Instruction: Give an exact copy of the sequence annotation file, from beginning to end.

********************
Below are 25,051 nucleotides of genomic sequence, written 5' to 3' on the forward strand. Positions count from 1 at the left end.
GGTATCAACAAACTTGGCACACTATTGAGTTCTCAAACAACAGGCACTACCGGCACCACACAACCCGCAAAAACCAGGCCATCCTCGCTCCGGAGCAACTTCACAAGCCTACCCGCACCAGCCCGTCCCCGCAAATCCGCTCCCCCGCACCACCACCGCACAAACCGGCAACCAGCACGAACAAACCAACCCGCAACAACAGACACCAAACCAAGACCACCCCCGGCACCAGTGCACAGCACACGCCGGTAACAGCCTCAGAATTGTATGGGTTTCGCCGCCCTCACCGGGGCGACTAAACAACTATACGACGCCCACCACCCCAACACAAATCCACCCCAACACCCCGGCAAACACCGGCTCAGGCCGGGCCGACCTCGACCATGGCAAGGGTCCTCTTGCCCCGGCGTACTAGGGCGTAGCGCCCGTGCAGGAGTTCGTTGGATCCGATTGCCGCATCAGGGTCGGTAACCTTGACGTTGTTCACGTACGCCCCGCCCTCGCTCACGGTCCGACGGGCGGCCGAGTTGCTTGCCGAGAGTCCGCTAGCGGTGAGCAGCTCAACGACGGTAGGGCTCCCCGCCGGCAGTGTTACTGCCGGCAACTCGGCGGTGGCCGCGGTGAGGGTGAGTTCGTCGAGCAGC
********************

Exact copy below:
Below are 25,051 nucleotides of genomic sequence, written 5' to 3' on the forward strand. Positions count from 1 at the left end.
GGTATCAACAAACTTGGCACACTATTGAGTTCTCAAACAACAGGCACTACCGGCACCACACAACCCGCAAAAACCAGGCCATCCTCGCTCCGGAGCAACTTCACAAGCCTACCCGCACCAGCCCGTCCCCGCAAATCCGCTCCCCCGCACCACCACCGCACAAACCGGCAACCAGCACGAACAAACCAACCCGCAACAACAGACACCAAACCAAGACCACCCCCGGCACCAGTGCACAGCACACGCCGGTAACAGCCTCAGAATTGTATGGGTTTCGCCGCCCTCACCGGGGCGACTAAACAACTATACGACGCCCACCACCCCAACACAAATCCACCCCAACACCCCGGCAAACACCGGCTCAGGCCGGGCCGACCTCGACCATGGCAAGGGTCCTCTTGCCCCGGCGTACTAGGGCGTAGCGCCCGTGCAGGAGTTCGTTGGATCCGATTGCCGCATCAGGGTCGGTAACCTTGACGTTGTTCACGTACGCCCCGCCCTCGCTCACGGTCCGACGGGCGGCCGAGTTGCTTGCCGAGAGTCCGCTAGCGGTGAGCAGCTCAACGACGGTAGGGCTCCCCGCCGGCAGTGTTACTGCCGGCAACTCGGCGGTGGCCGCGGTGAGGGTGAGTTCGTCGAGCAGC